What happens after school? 

The lack of a school that offers Technical Occupational Curriculum in the township for learners who are above the required age of admission at Ecaleni and Thembinkosi special schools has left a gap where people living with disabilities find themselves languishing at home without any prospects of becoming active in the economy.

Centre manager at TSHAD, Tshidiso Maqabe says that the centre was established to create support for the sustainability of people living with disabilities in the township through various skills development programmes.

“We have recycling, poultry farming, wheelchair fixing where we fix broken wheelchairs from clinics and hospitals, woodwork where we fix broken school furniture and computer literacy.”

Members pay an annual fee of R30 to participate and benefit from the different programmes offered at the centre which was built on land that was donated by the municipality.

“Some of our members don’t have people to look after them, that’s why a centre like this is welcoming them. We provide breakfast, lunch, and the person is protected. We are working on providing transport to each and every one here,” he explains.

Maqabe encourages families of people with disabilities to enrol them at the centre so that they can gain skills.

“We give them those opportunities because some of them have a belief that having a disability, and not having gone to school, that’s it for them. We revitalise and show them that there’s still an opportunity to become something.”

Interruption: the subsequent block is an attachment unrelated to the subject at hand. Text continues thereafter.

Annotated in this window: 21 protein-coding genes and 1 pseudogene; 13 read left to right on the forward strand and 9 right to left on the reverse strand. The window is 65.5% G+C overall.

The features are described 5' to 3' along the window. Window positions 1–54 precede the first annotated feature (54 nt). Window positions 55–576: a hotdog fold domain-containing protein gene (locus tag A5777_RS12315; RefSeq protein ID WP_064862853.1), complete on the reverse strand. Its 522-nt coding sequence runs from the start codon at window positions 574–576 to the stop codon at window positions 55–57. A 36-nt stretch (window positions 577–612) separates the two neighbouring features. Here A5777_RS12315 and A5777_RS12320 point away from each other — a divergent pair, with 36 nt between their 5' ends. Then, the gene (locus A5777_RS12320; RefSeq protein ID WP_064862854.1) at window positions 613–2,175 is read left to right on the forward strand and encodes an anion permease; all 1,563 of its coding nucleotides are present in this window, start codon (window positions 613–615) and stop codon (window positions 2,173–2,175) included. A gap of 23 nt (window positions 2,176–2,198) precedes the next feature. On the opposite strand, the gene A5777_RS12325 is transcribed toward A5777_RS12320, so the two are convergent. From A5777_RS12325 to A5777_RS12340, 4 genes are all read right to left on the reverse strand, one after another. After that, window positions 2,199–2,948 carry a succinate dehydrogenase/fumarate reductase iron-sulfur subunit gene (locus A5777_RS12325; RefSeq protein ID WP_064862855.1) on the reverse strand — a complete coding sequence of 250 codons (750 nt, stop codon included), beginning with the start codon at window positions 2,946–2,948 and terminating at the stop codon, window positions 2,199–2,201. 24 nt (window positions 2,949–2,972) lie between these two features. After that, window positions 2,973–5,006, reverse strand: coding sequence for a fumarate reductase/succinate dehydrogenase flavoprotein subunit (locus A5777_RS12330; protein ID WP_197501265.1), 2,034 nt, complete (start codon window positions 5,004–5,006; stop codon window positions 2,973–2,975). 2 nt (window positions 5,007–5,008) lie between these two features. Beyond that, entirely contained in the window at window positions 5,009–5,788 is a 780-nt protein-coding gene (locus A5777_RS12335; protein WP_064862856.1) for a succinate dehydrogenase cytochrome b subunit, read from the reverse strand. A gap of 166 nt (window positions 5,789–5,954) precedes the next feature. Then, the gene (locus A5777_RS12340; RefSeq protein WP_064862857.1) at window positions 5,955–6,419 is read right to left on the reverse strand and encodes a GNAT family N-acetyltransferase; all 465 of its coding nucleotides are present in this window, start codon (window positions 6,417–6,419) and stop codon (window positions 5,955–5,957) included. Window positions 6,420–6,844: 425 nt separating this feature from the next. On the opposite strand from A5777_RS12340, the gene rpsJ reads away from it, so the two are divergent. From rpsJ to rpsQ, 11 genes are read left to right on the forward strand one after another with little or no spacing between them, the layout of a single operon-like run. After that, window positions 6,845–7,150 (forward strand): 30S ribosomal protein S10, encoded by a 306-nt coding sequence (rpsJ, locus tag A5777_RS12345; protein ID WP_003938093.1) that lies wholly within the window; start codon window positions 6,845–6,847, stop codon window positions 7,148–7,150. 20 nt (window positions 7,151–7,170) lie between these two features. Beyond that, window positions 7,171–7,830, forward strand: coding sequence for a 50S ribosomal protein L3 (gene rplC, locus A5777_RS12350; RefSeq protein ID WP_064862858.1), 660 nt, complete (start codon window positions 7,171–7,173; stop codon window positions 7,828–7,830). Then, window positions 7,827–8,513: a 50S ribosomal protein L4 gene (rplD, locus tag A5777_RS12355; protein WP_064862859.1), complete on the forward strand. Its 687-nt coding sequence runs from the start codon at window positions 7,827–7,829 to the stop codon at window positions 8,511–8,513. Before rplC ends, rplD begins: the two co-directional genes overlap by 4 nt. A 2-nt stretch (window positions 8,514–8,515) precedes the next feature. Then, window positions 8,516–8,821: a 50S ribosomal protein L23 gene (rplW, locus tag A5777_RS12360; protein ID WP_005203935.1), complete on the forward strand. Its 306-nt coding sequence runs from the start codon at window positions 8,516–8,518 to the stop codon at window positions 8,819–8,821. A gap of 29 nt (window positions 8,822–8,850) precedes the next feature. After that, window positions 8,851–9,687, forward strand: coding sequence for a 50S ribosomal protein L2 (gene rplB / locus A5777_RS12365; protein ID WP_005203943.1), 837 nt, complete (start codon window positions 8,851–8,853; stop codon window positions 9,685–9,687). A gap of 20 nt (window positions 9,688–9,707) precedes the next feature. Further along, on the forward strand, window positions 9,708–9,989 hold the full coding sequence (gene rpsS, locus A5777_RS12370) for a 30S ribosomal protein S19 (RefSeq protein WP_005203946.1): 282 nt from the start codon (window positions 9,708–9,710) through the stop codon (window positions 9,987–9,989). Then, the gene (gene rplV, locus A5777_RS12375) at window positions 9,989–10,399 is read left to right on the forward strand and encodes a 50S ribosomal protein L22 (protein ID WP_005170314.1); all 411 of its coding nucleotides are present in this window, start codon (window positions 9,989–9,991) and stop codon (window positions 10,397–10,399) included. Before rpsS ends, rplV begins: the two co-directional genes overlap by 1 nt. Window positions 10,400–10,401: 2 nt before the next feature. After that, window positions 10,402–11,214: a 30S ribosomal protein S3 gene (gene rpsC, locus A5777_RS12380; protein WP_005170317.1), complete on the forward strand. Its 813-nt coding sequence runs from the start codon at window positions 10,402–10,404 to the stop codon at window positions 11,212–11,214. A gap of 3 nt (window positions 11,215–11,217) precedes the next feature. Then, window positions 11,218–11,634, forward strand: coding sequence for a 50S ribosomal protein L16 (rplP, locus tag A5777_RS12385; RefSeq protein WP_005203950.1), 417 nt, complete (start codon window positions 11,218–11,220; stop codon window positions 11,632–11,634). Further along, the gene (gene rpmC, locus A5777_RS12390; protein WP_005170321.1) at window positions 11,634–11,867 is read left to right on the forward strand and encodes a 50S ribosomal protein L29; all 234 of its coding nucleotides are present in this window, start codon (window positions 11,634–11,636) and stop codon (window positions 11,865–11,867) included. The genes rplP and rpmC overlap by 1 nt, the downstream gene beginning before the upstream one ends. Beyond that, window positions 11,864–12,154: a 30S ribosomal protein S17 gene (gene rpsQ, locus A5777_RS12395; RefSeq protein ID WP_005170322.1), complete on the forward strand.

Autism neglected

Despite the department’s efforts to actively expand access to special schools, relevant curriculums and support programmes in the past number of years, the Inam Autism Advocacy Group (TIAAG) says that more needs to be done to improve access for children with autism.

According to the US-based medical research organisation Mayo Clinic, autism spectrum disorder, also known as ASD, is a group of complex disorders of the brain’s development that reduces a person’s ability to communicate and interact with others. 

“The reason why we formed the foundation is after we had our personal experience looking for a space  at a mainstream school for our daughter. We found that a number of the schools that we went to in our area could not accommodate her,” says Vezi Silwanyana, one of the founders of TIAAG and a mother of a child with autism.

“When we were turned away,  we were determined to find a school. We still haven’t found a school for her.”

The group believes that both mainstream and remedial or special schools are not well equipped with the resources to accommodate children with autism and is advocating for an improved education system.

Besides advocating for the access to schooling for children with autism, TIAAG also wants to bring awareness and education to various sectors of society on what autism is, how it affects children and how families can integrate children with autism to society. And to eventually get to a point where autism is understood and people with it are not stigmatised. Health-e News

About the author

Marcia Zali